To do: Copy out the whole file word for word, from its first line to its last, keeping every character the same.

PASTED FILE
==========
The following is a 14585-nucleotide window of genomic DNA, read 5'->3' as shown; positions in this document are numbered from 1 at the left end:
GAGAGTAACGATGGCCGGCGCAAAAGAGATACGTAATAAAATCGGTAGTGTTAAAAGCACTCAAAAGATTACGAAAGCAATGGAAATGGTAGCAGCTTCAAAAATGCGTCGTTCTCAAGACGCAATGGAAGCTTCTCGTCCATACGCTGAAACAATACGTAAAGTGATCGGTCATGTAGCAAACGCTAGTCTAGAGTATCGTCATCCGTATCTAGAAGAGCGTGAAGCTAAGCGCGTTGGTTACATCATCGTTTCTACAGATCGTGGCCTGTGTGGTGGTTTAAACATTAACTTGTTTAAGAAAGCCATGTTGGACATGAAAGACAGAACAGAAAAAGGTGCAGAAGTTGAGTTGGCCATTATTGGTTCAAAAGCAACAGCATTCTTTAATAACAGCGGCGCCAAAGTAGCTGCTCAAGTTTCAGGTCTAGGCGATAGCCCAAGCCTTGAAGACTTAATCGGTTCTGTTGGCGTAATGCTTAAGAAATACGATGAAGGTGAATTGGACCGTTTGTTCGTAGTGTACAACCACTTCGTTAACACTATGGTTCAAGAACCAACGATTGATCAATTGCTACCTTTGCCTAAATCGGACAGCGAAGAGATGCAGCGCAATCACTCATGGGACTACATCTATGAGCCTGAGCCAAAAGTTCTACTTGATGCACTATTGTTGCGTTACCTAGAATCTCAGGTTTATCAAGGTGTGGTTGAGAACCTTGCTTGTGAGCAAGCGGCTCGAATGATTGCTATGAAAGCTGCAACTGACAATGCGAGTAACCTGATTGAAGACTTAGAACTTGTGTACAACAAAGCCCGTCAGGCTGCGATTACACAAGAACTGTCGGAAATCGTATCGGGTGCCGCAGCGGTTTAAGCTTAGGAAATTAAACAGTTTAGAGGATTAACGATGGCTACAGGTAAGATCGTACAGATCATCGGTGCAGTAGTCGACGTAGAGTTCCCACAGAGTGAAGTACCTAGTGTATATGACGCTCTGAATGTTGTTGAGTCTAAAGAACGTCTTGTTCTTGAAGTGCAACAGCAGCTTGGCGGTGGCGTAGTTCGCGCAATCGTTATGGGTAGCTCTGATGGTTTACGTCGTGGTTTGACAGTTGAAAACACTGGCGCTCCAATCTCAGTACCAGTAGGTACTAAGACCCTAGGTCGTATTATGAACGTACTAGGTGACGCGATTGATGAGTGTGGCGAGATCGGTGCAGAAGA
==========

The following is a 14585-nucleotide window of genomic DNA, read 5'->3' as shown; positions in this document are numbered from 1 at the left end:
GAGAGTAACGATGGCCGGCGCAAAAGAGATACGTAATAAAATCGGTAGTGTTAAAAGCACTCAAAAGATTACGAAAGCAATGGAAATGGTAGCAGCTTCAAAAATGCGTCGTTCTCAAGACGCAATGGAAGCTTCTCGTCCATACGCTGAAACAATACGTAAAGTGATCGGTCATGTAGCAAACGCTAGTCTAGAGTATCGTCATCCGTATCTAGAAGAGCGTGAAGCTAAGCGCGTTGGTTACATCATCGTTTCTACAGATCGTGGCCTGTGTGGTGGTTTAAACATTAACTTGTTTAAGAAAGCCATGTTGGACATGAAAGACAGAACAGAAAAAGGTGCAGAAGTTGAGTTGGCCATTATTGGTTCAAAAGCAACAGCATTCTTTAATAACAGCGGCGCCAAAGTAGCTGCTCAAGTTTCAGGTCTAGGCGATAGCCCAAGCCTTGAAGACTTAATCGGTTCTGTTGGCGTAATGCTTAAGAAATACGATGAAGGTGAATTGGACCGTTTGTTCGTAGTGTACAACCACTTCGTTAACACTATGGTTCAAGAACCAACGATTGATCAATTGCTACCTTTGCCTAAATCGGACAGCGAAGAGATGCAGCGCAATCACTCATGGGACTACATCTATGAGCCTGAGCCAAAAGTTCTACTTGATGCACTATTGTTGCGTTACCTAGAATCTCAGGTTTATCAAGGTGTGGTTGAGAACCTTGCTTGTGAGCAAGCGGCTCGAATGATTGCTATGAAAGCTGCAACTGACAATGCGAGTAACCTGATTGAAGACTTAGAACTTGTGTACAACAAAGCCCGTCAGGCTGCGATTACACAAGAACTGTCGGAAATCGTATCGGGTGCCGCAGCGGTTTAAGCTTAGGAAATTAAACAGTTTAGAGGATTAACGATGGCTACAGGTAAGATCGTACAGATCATCGGTGCAGTAGTCGACGTAGAGTTCCCACAGAGTGAAGTACCTAGTGTATATGACGCTCTGAATGTTGTTGAGTCTAAAGAACGTCTTGTTCTTGAAGTGCAACAGCAGCTTGGCGGTGGCGTAGTTCGCGCAATCGTTATGGGTAGCTCTGATGGTTTACGTCGTGGTTTGACAGTTGAAAACACTGGCGCTCCAATCTCAGTACCAGTAGGTACTAAGACCCTAGGTCGTATTATGAACGTACTAGGTGACGCGATTGATGAGTGTGGCGAGATCGGTGCAGAAGA